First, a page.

Thomas Riversdale Colyer-Fergusson

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Thomas Riversdale Colyer-Fergusson
Thomas Riversdale Colyer-Fergusson VC.jpg
Born18 February 1896
Portman Square, London
Died31 July 1917 (aged 21)
Pilckem Ridge, Bellewaarde, Belgium
Allegiance United Kingdom
Service/branchFlag of the British Army.svg British Army
Years of service1914–1917  
UnitThe Northamptonshire Regiment
Battles/warsWorld War I
AwardsVictoria Cross (UK) ribbon.png Victoria Cross

Thomas Riversdale Colyer-Fergusson VC (18 February 1896 – 31 July 1917) was an English recipient of the Victoria Cross, the highest and most prestigious award for gallantry in the face of the enemy that can be awarded to British and Commonwealth forces.

Early life and education[edit]

Born in London in February 1896 to Thomas Colyer Colyer Fergusson (later Sir Thomas Colyer Fergusson) and the late Beatrice Stanley, he was educated at Summer Fields and Harrow School before going up to Oriel College, Oxford.[1][2]

First World War[edit]

Colyer-Fergusson was 21 years old, and an acting captain in the 2nd Battalion, The Northamptonshire Regiment, British Army when performed the deed on 31 July 1917 during the Battle of Pilckem Ridge at Bellewaarde, Belgium which earned him the Victoria Cross.[3] After performing the deed, Colyer-Fergusson died of a gunshot wound from a sniper shot.[1]

For most conspicuous bravery, skilful leading and determination in attack. The tactical situation having developed contrary to expectation, it was not possible for his company to adhere to the original plan of deployments, and owing to the difficulties of the ground and to enemy wire, Captain Colyer Fergusson found himself with a Sergeant and five men only. He carried out the attack nevertheless, and succeeded in capturing the enemy trench and disposing of the garrison. His party was then threatened by a heavy counter-attack from the left front, but this attack he successfully resisted. During this operation, assisted by his Orderly only, he attacked and captured an enemy machine gun and turned it on the assailants, many of whom were killed and a large number driven into the hands of an adjoining British unit. Later, assisted only by his Serjeant, he again attacked and captured a second enemy machine gun, by which time he had been joined by other portions of his company, and was enabled to consolidate his position. The conduct of this officer throughout forms an amazing record of dash, gallantry and skill, for which no reward can be too great, having regard to the importance of the position won. This gallant officer was shortly afterwards killed by a sniper.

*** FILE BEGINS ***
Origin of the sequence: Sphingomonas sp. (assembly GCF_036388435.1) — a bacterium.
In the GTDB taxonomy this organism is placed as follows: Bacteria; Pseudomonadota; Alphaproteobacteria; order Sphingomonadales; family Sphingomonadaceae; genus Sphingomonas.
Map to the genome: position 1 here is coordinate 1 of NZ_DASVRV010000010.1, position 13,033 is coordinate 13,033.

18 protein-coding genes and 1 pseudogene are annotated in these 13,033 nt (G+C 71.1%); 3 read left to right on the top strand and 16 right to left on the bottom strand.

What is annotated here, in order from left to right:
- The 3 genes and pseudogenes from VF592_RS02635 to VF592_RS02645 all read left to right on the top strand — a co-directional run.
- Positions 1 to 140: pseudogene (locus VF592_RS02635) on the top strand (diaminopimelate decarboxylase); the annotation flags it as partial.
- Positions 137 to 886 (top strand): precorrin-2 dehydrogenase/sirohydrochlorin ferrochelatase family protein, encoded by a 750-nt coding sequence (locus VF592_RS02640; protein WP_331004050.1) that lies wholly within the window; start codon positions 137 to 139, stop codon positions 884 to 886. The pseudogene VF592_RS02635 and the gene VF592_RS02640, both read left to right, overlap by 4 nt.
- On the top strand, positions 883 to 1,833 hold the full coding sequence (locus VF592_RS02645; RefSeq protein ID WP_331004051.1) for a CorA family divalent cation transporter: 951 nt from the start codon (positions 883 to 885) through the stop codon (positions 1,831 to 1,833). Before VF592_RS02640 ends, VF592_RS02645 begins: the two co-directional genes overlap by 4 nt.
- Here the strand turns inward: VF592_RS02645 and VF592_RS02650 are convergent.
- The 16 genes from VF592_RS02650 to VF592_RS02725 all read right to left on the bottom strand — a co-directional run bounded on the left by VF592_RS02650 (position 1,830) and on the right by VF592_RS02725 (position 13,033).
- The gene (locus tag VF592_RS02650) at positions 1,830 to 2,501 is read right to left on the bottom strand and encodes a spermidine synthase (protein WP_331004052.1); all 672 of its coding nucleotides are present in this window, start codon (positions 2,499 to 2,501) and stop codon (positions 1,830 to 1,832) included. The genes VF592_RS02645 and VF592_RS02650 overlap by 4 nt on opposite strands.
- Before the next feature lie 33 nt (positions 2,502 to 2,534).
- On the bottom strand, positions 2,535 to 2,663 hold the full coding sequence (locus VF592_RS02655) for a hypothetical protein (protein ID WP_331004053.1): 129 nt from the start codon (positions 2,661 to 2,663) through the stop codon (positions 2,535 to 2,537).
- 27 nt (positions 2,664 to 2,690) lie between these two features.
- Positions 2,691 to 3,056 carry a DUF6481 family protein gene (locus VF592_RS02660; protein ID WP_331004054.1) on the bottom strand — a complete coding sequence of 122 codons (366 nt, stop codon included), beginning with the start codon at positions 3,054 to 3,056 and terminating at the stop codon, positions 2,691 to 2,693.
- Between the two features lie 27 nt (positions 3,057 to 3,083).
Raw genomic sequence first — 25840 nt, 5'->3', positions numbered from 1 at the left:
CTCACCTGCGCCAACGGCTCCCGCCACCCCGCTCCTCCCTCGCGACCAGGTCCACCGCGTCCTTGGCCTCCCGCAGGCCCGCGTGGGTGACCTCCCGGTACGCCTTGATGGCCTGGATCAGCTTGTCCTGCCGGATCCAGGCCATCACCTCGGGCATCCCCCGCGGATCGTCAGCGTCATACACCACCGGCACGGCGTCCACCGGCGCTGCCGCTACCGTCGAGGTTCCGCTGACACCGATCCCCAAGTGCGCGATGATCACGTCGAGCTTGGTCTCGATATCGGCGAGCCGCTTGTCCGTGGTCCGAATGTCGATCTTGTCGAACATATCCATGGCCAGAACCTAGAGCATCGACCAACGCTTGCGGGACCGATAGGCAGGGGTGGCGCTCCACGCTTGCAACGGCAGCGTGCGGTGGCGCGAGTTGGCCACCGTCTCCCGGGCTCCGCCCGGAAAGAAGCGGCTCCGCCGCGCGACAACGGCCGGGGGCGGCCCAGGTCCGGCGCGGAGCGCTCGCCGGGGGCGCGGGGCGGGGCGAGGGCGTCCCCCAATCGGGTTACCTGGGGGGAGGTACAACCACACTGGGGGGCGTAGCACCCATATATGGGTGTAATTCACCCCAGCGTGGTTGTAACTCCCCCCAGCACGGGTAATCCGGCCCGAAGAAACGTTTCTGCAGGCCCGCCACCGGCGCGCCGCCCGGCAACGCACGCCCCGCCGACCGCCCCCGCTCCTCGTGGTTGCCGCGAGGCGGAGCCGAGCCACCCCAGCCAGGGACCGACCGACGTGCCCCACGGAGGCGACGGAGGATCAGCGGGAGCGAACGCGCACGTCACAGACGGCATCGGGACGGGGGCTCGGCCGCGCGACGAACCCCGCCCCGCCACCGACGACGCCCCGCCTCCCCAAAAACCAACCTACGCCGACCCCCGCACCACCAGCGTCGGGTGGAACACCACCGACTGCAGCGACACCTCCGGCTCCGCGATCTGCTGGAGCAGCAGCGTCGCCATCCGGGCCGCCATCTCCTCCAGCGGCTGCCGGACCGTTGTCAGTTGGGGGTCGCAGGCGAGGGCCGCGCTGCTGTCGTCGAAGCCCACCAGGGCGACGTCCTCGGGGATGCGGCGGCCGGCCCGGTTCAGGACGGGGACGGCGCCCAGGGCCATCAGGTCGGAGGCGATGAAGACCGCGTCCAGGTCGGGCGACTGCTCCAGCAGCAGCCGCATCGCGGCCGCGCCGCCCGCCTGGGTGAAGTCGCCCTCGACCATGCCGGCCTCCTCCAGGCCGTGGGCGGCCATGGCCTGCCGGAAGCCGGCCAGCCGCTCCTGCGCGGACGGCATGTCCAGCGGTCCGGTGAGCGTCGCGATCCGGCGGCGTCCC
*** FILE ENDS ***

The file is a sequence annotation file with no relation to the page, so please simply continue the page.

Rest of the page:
— The London Gazette," No. 30272, dated 4 September 1917[4]

His Victoria Cross is part of the collection at the Museum of The Northamptonshire Regiment (48th & 58th Foot),[5] Northampton, England and he is buried in Menin Road South Military Commonwealth War Graves Commission Cemetery. There is a memorial in his memory in St Peter's Church, Ightham, Kent. His name also appears on the war memorial at Ifield Church, Gravesend, Kent.

The VC medal is presently (July 2017) on loan to the National Trust, and on display at Ightham Mote, his family home.


  1. ^ a b "Fallen Officers: Thomas Riversdale Colyer-Fergusson". The Times. No. 41557. 15 August 1917. p. 4.
  2. ^ Colyer-Fergusson, Thomas Riversdale, Commonwealth War Graves Commission
  3. ^ "Nine New V.C.'S". The Times. No. 41577. 7 September 1917. p. 9.
  4. ^ "No. 30272". The London Gazette (Supplement). 4 September 1917. p. 9260.
  5. ^ Northamptonshire Regiment Museum

External links[edit]